College - Author 1

College of Science and Mathematics

Department - Author 1

Kinesiology and Public Health Department

Degree Name - Author 1

BS in Public Health

College - Author 2

College of Science and Mathematics

Department - Author 2

Kinesiology and Public Health Department

Degree - Author 2

BS in Kinesiology



Primary Advisor

Jafra D. Thomas, College of Science and Mathematics, Kinesiology and Public Health Department


The credibility and usability of lay physical activity promotion material are a persistent problem (Thomas & Cardinal, 2020, TJACM). These quality issues deter the material in promoting health literacy, a major predictor of prevention-oriented health behaviors (e.g., regular exercise, U.S. National Action Plan to Improve Health Literacy). Few studies, however, have evaluated the quality of lay material over time (Thomas et al., 2018, Quest). PURPOSE: In order to conduct a repeated-measures study of the quality of physical activity promotion web articles for lay adults, one experienced researcher (JDT) trained undergraduates on how to use the Suitability Assessment of Materials (SAM) protocol (Doak et al., 1996). METHODS: An adapted version of the SAM protocol was used (Thomas & Cardinal, 2020, Quest). Three undergraduates were part of the pilot project (ENT, SAL, CNC; Feb.-Aug. 2020). Each was introduced to the protocol and practiced its methods using six web articles that were written in English and not used in the longitudinal study. Coding by ENT was compared to JDT for analytic purposes; ENT was pre-assigned to evaluate material for the longitudinal study. Per Krippendorff’s alpha and intraclass coefficient measures, ENT showed acceptable between/within coder agreement during the training phase. Jul.-Aug. 2020, ENT then tested his skills further using a random subset of 16 unique web articles that were part of the longitudinal study. RESULTS: ENT between-coder agreement ranged from Good/Substantial (both .68) to Excellent/Almost Perfect (both .86) across the SAM’s main categories. Overall agreement was Excellent/Substantial (range: .76-.77). Within-coder agreement was Excellent/Almost Perfect across all main categories (both ≥ .85). CONCLUSION: This pilot study demonstrates that a novice coder can learn to code material with a high degree of fidelity. This contrasts with speculation that the SAM protocol may be too subjective for good coder agreement. Debriefing revealed key insights: (a) four “rules” that helped the novice coder achieve fidelity (e.g., review notes often) and (b) developer “bad habits” that limit the educational quality of material (e.g., jargon-filled advice). We will discuss our results and practical lessons based on post-hoc text profiles of material sampled in our pilot study.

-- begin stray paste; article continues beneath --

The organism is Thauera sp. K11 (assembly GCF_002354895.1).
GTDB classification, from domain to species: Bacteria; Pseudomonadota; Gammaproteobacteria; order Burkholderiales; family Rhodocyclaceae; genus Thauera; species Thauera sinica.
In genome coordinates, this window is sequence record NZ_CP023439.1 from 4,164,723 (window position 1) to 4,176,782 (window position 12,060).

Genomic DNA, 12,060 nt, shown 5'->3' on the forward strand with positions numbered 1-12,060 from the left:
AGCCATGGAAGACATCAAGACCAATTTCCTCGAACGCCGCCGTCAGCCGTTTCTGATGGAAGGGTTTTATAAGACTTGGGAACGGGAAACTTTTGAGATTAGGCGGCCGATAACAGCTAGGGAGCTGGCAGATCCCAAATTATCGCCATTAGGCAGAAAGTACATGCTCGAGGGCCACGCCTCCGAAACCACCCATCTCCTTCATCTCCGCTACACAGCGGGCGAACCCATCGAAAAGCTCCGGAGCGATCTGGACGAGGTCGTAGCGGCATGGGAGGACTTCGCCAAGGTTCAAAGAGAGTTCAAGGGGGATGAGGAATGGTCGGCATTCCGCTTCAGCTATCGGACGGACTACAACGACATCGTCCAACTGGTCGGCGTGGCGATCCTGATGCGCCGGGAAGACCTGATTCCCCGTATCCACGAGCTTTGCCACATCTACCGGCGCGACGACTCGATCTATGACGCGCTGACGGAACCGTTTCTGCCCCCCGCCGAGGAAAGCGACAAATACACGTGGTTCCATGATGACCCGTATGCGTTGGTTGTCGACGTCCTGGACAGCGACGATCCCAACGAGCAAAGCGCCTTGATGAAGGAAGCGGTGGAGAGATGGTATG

Presentation Abstract and Suggested Citations_Tse et al. 2021 ACSM.pdf (199 kB)
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